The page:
I am very happy to have found this forum but sad that so many of you share my condition (bilateral PF) which began 1 year ago after spending 2 weeks walking in Paris in not very good shoes. I have tried almost everything and my doctor now wants me to try shockwave therapy. Has anyone in this group had positive results from it? Here in the US it costs $800 for 3 sessions. I guess the next step is the myofascial release which the doctor said could be done in the office and that I would "walk out" which sounds very different from the months of recovery that people are reporting here. I assume he is talking about the endoscopic vs. open surgery but wonder if that has easier recovery time. As far as shoes go, I too have spent a small fortune and have to rotate them regularly. The ones that seem the best for me are Hokas as they have a huge cushion. Lately I have also been wearing Skechers memory foam, and surprisingly my garden shoes, Sloggers which are super light (similar to Crocs). God forbid I should ever need to wear anything formal. Also wondering if anyone has had luck with specific exercises to strengthen the feet, or no weight bearing activities like swimming. Thanks for any information and good luck to all.
Hi all! I have been dealing with the same thing in both feet for some time. I'm an ex-pro athlete who actually injured the plantar tendon and put on IR list. Well, many years later it came back to roost and I pondered surgery. I rested, did shots, orthotics, stretched and other stuff already mentioned. Pain in arch on my L got better but the heal on R persisted until I figured out something on my own which may help some of you. I found out that high top basketball shoes were the best because of no heals, rubbery hard sole and tight high shoe laces were key in keeping it snug. You don't want the heal to ever separate from orthotics or sole for that sake if you want it to start healing. I know work gets in the way but there may be a medical exemption for this if you are on your feet a lot. If not, find a real tight sock and put it over the orthotics and foot to hold in place so a least the separation while walking is with the shoe and the orthotics and not foot. And I used a cane around home to relieve pressure, just for the time being to give it a chance to heal. It took a good amount of time however now I walk without pain but it is always there and I have to be careful. Oh ya, I used a small tubular pillow to keep it elevated during sleep. And I would take one Duexis at night on bad days. Hope that helps someone!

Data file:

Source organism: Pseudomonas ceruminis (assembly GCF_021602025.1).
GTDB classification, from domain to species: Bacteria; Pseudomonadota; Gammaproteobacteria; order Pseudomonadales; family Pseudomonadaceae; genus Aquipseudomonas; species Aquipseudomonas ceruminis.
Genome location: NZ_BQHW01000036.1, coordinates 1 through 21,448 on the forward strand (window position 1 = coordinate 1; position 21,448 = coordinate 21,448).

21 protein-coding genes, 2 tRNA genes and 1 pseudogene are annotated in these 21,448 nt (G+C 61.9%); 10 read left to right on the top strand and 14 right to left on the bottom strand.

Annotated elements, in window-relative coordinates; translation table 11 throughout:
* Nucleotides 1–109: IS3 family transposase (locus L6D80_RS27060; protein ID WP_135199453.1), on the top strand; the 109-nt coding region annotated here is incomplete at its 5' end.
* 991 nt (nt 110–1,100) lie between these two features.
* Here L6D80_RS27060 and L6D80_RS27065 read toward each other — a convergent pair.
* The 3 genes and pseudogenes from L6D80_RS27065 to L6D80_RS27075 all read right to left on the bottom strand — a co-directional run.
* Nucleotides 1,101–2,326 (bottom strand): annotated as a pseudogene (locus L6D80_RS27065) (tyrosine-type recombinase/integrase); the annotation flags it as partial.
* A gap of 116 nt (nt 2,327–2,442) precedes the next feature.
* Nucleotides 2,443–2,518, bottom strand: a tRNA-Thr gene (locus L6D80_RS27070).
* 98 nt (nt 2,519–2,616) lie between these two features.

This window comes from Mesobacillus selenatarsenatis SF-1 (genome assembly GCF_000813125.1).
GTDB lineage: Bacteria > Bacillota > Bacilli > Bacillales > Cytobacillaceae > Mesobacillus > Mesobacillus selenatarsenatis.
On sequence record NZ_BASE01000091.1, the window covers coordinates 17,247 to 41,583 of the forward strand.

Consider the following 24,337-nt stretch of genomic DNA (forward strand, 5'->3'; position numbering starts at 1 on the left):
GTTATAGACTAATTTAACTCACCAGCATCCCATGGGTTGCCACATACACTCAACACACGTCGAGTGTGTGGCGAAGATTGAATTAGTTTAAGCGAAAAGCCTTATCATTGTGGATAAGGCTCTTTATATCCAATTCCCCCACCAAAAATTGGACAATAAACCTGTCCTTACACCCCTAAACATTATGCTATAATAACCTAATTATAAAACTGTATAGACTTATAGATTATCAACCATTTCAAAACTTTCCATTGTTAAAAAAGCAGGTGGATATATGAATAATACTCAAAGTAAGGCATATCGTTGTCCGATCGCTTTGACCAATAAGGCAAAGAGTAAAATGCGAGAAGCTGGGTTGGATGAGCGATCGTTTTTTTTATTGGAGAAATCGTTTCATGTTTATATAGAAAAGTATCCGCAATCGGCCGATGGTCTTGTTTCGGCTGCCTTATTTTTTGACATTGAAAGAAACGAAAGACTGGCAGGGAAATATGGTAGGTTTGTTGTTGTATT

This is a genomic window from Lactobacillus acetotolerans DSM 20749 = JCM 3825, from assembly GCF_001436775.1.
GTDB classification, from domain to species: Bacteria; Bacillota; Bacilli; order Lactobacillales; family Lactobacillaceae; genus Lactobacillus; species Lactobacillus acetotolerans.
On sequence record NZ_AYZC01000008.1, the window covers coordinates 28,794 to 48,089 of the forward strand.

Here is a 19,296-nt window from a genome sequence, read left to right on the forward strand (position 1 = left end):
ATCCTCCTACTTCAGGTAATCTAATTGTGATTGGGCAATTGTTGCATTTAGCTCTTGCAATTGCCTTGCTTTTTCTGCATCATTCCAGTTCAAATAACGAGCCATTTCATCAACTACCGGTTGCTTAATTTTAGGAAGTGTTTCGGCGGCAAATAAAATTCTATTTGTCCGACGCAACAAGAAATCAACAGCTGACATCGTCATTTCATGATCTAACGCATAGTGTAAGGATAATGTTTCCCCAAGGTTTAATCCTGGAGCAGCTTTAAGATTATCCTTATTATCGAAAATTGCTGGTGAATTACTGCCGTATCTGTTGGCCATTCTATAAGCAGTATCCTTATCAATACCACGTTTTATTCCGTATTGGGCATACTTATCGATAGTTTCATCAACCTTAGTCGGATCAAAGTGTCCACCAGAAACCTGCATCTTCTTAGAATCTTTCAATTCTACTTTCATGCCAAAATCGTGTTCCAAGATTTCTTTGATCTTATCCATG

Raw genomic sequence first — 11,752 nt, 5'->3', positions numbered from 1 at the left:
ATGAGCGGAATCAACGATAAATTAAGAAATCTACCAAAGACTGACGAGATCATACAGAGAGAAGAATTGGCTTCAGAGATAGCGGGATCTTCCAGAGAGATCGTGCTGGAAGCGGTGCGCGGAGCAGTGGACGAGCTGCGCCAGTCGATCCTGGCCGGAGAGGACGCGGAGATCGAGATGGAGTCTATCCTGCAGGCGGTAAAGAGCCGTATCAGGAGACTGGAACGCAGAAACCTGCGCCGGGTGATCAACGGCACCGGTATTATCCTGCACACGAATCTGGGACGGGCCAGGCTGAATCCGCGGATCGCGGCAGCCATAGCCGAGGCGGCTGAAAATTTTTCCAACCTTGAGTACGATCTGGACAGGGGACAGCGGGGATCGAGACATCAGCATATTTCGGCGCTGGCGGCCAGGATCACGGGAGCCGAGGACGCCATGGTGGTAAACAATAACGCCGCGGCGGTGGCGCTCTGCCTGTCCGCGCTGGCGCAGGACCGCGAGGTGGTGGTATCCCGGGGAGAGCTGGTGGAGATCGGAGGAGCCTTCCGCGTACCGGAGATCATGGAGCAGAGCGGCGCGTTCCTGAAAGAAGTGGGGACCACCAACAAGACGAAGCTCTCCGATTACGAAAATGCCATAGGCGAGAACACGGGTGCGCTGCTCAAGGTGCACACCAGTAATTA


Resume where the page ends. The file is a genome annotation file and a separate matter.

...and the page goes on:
Hi angela - platelet replacement was my miracle. After years of suffering and having the same treatments as you i had this done last january and it changed my life ! Never thought it would work but i am now pain free, back to exercising and normal footwear. Good luck xx